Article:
At a glance.
- Trading health data for profit.
- Give your valentine a nice cup of tea instead.
Trading health data for profit.
Health data has become a hot commodity among data brokers, and a recent report by Duke University’s Sanford School of Public Policy illustrates how the market for individuals’ medical information flourishes. Researcher Joanne Kim reports that a simple request for health data led her to eleven companies willing to sell bundles of medical data that included sensitive details like what antidepressants people were taking, whether they struggled with insomnia, and details about medical issues like bladder-control difficulties. Some brokers included personally identifiable data complete with names, addresses, and even incomes attached. Justin Sherman, a senior fellow at Duke who headed the research team, says, “Health data is some of the most sensitive data out there, and most of us have no idea how much of it is out there for sale, often for just a couple hundred dollars.” As the Washington Post explains, the sale of health data falls into a legal gray area; the Health Insurance Portability and Accountability Act (HIPAA) restricts how covered health entities share Americans’ health data, but the law doesn’t protect that info if it’s shared with other entities like web platforms. Online pharmacies, therapy apps, and telehealth services have made the digitization of American health data commonplace, and the trading of this data has gone largely unregulated. However, there have been signs of government intervention as of late. Earlier this month the Federal Trade Commission negotiated a $1.5 million civil penalty from the online prescription-drug service GoodRx, which was found collecting data on users who had purchased certain medications for use in targeted marketing campaigns. An FTC spokesperson stated, “digital health companies and mobile apps should not cash in on consumers’ extremely sensitive and personally identifiable health information.”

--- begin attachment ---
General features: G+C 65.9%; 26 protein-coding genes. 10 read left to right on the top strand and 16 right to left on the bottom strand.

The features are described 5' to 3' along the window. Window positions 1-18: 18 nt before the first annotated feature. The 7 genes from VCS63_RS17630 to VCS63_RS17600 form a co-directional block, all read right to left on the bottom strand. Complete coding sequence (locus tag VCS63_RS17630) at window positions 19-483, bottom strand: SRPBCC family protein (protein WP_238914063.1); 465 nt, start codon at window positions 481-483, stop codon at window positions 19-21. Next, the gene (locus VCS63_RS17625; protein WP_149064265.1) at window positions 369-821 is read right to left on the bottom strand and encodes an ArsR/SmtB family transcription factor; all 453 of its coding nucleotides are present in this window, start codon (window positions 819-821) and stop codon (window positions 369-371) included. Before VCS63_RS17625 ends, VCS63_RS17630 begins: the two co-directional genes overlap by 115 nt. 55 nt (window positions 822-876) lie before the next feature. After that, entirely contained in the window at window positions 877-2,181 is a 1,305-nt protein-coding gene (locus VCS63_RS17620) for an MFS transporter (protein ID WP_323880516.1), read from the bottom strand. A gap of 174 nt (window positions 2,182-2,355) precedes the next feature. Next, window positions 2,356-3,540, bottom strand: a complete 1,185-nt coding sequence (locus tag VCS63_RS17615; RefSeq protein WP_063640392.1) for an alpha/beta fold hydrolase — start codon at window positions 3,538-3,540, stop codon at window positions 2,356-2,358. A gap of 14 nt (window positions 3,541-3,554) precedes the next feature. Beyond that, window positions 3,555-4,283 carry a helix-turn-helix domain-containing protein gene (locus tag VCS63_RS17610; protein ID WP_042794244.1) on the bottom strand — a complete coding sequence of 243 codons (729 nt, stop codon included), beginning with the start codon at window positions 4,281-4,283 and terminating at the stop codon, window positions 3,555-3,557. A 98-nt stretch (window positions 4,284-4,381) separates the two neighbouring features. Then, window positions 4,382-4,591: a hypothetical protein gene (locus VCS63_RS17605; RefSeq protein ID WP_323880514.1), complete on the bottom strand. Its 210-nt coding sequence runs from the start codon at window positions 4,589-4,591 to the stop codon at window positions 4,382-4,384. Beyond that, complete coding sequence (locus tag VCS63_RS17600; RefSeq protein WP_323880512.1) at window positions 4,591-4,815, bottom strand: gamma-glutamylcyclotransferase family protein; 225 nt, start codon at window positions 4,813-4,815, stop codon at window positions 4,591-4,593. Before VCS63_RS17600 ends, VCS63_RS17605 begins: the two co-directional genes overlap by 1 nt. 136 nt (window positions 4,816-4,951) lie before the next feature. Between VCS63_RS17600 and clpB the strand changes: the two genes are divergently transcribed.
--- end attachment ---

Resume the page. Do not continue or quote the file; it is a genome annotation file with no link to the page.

Give your valentine a nice cup of tea instead.
Pepsi Bottling Ventures LLC, America’s largest bottler of Pepsi-Cola beverages, experienced a data breach caused by a December network intrusion. The attackers installed information-stealing malware and extracted data including full names, home addresses, financial account information, ID card and driver’s license numbers, and Social Security numbers. The impacted individuals are being notified, but Bleeping Computer notes that it’s unclear at this time exactly how many people were affected and whether they were customers or employees. According to a sample security incident notice filed with Montana's Attorney General office, the incident occurred on December 23, 2022, but wasn’t discovered until eighteen days later, and it took another nine days to completely shut out the intruders. All impacted systems have been suspended from the company’s regular operations while an investigation continues. In the meantime, Pepsi has implemented additional network security measures and reset all company passwords.